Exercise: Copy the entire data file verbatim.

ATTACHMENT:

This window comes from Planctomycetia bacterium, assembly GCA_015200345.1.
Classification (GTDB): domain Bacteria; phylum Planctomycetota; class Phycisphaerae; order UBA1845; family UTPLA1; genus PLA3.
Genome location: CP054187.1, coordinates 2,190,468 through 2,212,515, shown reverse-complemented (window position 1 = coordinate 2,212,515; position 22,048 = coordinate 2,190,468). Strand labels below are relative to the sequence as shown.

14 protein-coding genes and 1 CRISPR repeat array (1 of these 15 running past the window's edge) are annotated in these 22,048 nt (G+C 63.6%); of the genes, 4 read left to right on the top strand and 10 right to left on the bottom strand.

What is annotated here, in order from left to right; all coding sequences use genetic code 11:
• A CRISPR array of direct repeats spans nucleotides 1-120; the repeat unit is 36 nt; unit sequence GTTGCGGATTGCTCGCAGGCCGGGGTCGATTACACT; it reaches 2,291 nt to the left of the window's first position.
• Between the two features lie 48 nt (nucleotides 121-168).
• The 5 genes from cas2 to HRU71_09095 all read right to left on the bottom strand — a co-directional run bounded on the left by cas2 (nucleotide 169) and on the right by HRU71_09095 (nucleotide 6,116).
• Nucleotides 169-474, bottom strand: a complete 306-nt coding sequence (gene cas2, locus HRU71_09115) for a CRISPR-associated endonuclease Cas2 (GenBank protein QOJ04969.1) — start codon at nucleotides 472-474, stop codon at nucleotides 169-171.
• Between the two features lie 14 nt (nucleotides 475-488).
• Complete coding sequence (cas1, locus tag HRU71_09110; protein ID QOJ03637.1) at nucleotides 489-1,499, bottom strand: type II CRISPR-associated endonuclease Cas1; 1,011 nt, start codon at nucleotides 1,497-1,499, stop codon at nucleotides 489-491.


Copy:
This window comes from Planctomycetia bacterium, assembly GCA_015200345.1.
Classification (GTDB): domain Bacteria; phylum Planctomycetota; class Phycisphaerae; order UBA1845; family UTPLA1; genus PLA3.
Genome location: CP054187.1, coordinates 2,190,468 through 2,212,515, shown reverse-complemented (window position 1 = coordinate 2,212,515; position 22,048 = coordinate 2,190,468). Strand labels below are relative to the sequence as shown.

14 protein-coding genes and 1 CRISPR repeat array (1 of these 15 running past the window's edge) are annotated in these 22,048 nt (G+C 63.6%); of the genes, 4 read left to right on the top strand and 10 right to left on the bottom strand.

What is annotated here, in order from left to right; all coding sequences use genetic code 11:
• A CRISPR array of direct repeats spans nucleotides 1-120; the repeat unit is 36 nt; unit sequence GTTGCGGATTGCTCGCAGGCCGGGGTCGATTACACT; it reaches 2,291 nt to the left of the window's first position.
• Between the two features lie 48 nt (nucleotides 121-168).
• The 5 genes from cas2 to HRU71_09095 all read right to left on the bottom strand — a co-directional run bounded on the left by cas2 (nucleotide 169) and on the right by HRU71_09095 (nucleotide 6,116).
• Nucleotides 169-474, bottom strand: a complete 306-nt coding sequence (gene cas2, locus HRU71_09115) for a CRISPR-associated endonuclease Cas2 (GenBank protein QOJ04969.1) — start codon at nucleotides 472-474, stop codon at nucleotides 169-171.
• Between the two features lie 14 nt (nucleotides 475-488).
• Complete coding sequence (cas1, locus tag HRU71_09110; protein ID QOJ03637.1) at nucleotides 489-1,499, bottom strand: type II CRISPR-associated endonuclease Cas1; 1,011 nt, start codon at nucleotides 1,497-1,499, stop codon at nucleotides 489-491.